26 Ways to Help Kids With Receptive Language Disorder Understand Instructions
Are you looking for ways to help kids with receptive language disorder understand instructions? If so, keep reading.
1. Make sure the learner knows that you expect them to listen to you (e.g., by saying, “William, it is essential that you listen carefully to what I have to say. Your rough draft is due on Wednesday.” etc.).
2. Reward the learner’s peers in the classroom for listening to and following instructions.
3. Urge the learner to ask for clarification of any directions, explanations, and instructions before starting a task to ensure all needed information was heard.
4. Select various people (e.g., peers, paraprofessionals, counselors, family members, etc.) to help the learner improve their listening skills.
5. Do not give instructions to the learner from across the room. Go to the learner, get their full attention, and explain the instructions to him/her.
6. Get the learner’s hearing reviewed if it has not been recently reviewed.
7. Get the learner to silently rehearse information just heard to help them remember the essential facts.
8. Be positive. On occasions where correcting the learner, be honest yet compassionate. Never cause the learner to feel negatively about themselves.
9. Provide a consistent format in the oral delivery of information.
10. Urge the learner to ask for clarification if they do not understand instructions that are given orally or in writing.
11. Provide the learner with short directions, explanations, and instructions to follow. As the learner shows success, slowly increase the length of the directions, explanations, and instructions.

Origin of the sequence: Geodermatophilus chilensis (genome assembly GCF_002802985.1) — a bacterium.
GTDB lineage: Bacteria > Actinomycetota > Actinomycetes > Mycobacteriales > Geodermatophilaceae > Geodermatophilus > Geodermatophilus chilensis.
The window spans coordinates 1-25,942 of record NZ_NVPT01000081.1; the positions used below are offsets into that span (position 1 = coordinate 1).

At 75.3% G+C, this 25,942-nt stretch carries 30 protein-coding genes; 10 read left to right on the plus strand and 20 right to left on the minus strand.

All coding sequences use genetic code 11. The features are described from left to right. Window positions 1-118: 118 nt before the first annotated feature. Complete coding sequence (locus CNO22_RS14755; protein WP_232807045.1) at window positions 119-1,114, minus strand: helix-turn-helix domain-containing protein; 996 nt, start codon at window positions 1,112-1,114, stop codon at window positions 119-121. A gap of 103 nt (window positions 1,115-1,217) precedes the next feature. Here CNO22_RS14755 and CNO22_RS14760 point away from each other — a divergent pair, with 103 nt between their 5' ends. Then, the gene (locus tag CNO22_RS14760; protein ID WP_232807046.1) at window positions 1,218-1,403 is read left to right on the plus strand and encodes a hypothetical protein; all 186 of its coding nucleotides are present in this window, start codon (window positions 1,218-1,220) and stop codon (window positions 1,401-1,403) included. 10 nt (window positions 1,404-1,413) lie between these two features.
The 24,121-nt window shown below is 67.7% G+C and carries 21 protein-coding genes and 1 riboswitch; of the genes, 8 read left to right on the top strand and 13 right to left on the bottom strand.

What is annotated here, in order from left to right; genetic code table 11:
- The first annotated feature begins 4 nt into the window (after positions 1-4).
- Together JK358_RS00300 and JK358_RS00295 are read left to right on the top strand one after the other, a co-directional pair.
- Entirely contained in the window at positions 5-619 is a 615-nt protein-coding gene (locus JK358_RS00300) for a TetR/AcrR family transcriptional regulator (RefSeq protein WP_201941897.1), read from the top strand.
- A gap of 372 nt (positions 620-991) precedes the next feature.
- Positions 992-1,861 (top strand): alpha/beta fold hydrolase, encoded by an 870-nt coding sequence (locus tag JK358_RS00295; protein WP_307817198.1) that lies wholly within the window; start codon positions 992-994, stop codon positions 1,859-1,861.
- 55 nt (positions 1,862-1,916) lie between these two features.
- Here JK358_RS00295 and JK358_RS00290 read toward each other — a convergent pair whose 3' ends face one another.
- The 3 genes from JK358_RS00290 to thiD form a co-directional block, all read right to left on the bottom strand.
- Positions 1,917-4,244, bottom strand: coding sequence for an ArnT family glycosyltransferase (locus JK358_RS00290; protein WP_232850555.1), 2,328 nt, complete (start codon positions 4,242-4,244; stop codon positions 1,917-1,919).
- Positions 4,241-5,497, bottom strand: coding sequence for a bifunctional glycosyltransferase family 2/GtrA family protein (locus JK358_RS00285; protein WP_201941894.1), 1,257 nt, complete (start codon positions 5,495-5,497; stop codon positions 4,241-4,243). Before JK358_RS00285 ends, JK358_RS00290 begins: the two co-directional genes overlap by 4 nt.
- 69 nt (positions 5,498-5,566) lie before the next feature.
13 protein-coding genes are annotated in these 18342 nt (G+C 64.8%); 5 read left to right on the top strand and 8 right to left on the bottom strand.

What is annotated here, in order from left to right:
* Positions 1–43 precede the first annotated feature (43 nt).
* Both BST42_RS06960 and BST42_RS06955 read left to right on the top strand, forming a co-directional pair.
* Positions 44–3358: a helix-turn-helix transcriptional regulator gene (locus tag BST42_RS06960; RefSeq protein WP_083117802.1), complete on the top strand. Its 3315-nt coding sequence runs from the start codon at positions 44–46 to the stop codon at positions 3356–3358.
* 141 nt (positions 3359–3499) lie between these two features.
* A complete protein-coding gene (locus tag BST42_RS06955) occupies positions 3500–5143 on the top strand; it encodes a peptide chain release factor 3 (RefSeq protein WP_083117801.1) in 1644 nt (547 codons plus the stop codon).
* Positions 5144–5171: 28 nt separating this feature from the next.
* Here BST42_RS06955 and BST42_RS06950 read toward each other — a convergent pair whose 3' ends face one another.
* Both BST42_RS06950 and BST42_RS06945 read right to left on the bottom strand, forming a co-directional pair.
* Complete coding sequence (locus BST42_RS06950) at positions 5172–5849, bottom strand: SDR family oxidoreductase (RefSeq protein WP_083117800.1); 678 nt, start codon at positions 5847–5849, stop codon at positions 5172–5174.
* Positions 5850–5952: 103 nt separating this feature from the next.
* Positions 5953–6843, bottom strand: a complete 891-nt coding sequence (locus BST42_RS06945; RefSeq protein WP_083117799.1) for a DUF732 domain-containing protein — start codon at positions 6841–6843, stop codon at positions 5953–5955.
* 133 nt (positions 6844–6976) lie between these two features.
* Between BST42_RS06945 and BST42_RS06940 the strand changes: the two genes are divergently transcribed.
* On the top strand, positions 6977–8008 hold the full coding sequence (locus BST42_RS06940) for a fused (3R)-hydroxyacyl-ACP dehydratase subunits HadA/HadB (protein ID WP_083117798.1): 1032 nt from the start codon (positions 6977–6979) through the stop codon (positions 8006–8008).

12. Let logical consequences happen due to the learner failing to listen to and follow instructions (e.g., miss instructions for the task, miss information on school learning activities , etc.).
13. Get the learner to repeat or rephrase what is said to them to ascertain what they heard.
14. Be firm, fair, and consistent, expecting the learner to listen to and follow instructions. Do not Let the learner fail to listen without accepting natural consequences.
15. Praise the learner for listening to what is said (e.g., making eye contact, hands are free of learning materials, looking at tasks, etc.): (a) give the learner a concrete reward (e.g., classroom privileges, 10 minutes of free time, etc.) or (b) give the learner an informal reward (e.g., praise, handshake, smile, etc.).
16. Provide the learner instructions with no more than two or three steps (e.g., “Please open your text and turn to page 28.”); directions that involve several steps can be confusing and cause the learner to have difficulty following them.
17. Put the learner near the source of information.
18. Separate at crucial points when delivering directions, explanations, and instructions to check the learner’s comprehension.
19. Urge the learner to create an understanding of themselves and those around him/her. Train the learner to periodically step back and ask themselves, “Am I listening and paying attention?” “What should I be doing now?”
20. Urge the learner to create an understanding of the consequences of not listening by writing down or talking through problems that may happen due to their need to have oral instructions and questions regularly repeated (e.g., if you do not focus on the instructions, you may miss information and produce poor quality work).
21. Consider using a classroom management app to help the student follow directions and instructions . Click here to view a list of apps that we recommend.
22. Consider using Alexa to help you with classroom management. Click here to read an article that we wrote on the subject.
23. Click here to learn about six bonus strategies for challenging problem behaviors and mastering classroom management.
24. Read this article that we wrote on developing listening comprehension skills.
25. Read this article that we wrote explaining why verbal comprehension skills are important to academic success.
26. Read this article that we wrote on what you should do when your child struggles with verbal comprehension.